`Tribals are more malnourished'
Tribal people must have control over forest resources of which I was a part, published in The Lancet this June says that 51.1 per cent of tribal children under five are stunted. The figure for the non-tribal population of the country is 43.1 per cent. There is no doubt that the tribal population is more malnourished.
Child malnutrition depends on social-economic condition, education, health of mothers and availability of healthcare facility. The scientific advancements made in the past century have not benefitted tribal people. Even the government schemes launched to fight malnutrition are in bad shape. Almost `30,000 crore have been spent on the Integrated Child Development Services (ICDS), but with no evident benefits. Children are most susceptible to malnutrition in the first two years after birth, but by the time ICDS comes into play, the child is already malnourished. Food provides minerals, vitamins and protein necessary for a healthy life. For the tribal population, these come from forests. But they are increasingly being denied entry to forests. It is difficult to say if forests can ensure food security round the year, but denying their access to forests certainly does not help. What the government needs to do is take steps to improve literacy and economic condition of tribal people. Women's health needs special focus because it will benefit children too. Healthcare facilities in these areas need a huge boost. Tribes must also be allowed control over forest resources.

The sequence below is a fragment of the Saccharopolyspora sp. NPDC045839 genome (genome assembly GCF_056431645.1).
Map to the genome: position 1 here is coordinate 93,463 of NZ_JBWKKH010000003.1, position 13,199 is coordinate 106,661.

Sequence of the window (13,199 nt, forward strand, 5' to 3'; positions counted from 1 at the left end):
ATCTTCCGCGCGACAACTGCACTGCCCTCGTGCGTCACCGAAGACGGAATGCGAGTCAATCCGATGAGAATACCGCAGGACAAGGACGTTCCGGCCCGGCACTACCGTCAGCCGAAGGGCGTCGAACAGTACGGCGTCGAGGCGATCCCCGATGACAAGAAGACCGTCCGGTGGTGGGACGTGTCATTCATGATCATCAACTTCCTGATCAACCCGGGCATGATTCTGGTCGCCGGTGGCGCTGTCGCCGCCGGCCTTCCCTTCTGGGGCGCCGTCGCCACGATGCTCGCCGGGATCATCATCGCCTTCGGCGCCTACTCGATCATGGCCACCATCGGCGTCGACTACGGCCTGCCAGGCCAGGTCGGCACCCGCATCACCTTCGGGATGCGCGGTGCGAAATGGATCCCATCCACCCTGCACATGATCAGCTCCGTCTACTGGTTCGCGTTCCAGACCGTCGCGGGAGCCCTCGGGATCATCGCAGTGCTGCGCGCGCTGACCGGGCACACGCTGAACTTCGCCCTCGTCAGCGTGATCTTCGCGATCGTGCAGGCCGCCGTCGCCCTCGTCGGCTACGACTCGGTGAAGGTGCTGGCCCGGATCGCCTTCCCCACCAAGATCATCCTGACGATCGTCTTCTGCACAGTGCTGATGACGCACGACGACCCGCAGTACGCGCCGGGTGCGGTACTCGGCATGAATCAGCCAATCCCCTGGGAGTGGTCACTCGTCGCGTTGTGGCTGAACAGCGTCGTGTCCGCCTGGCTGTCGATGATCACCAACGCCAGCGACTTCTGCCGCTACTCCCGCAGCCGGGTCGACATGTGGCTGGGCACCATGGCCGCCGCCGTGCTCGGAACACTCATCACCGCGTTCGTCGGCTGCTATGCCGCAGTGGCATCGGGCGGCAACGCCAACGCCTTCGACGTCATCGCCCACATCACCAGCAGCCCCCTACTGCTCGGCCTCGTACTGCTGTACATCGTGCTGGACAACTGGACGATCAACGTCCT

Bang is the director of Gadchirolibased non-profit SEARCH, and heads a committee formed by the Union Ministry of Health and Family Welfare on the health of tribal people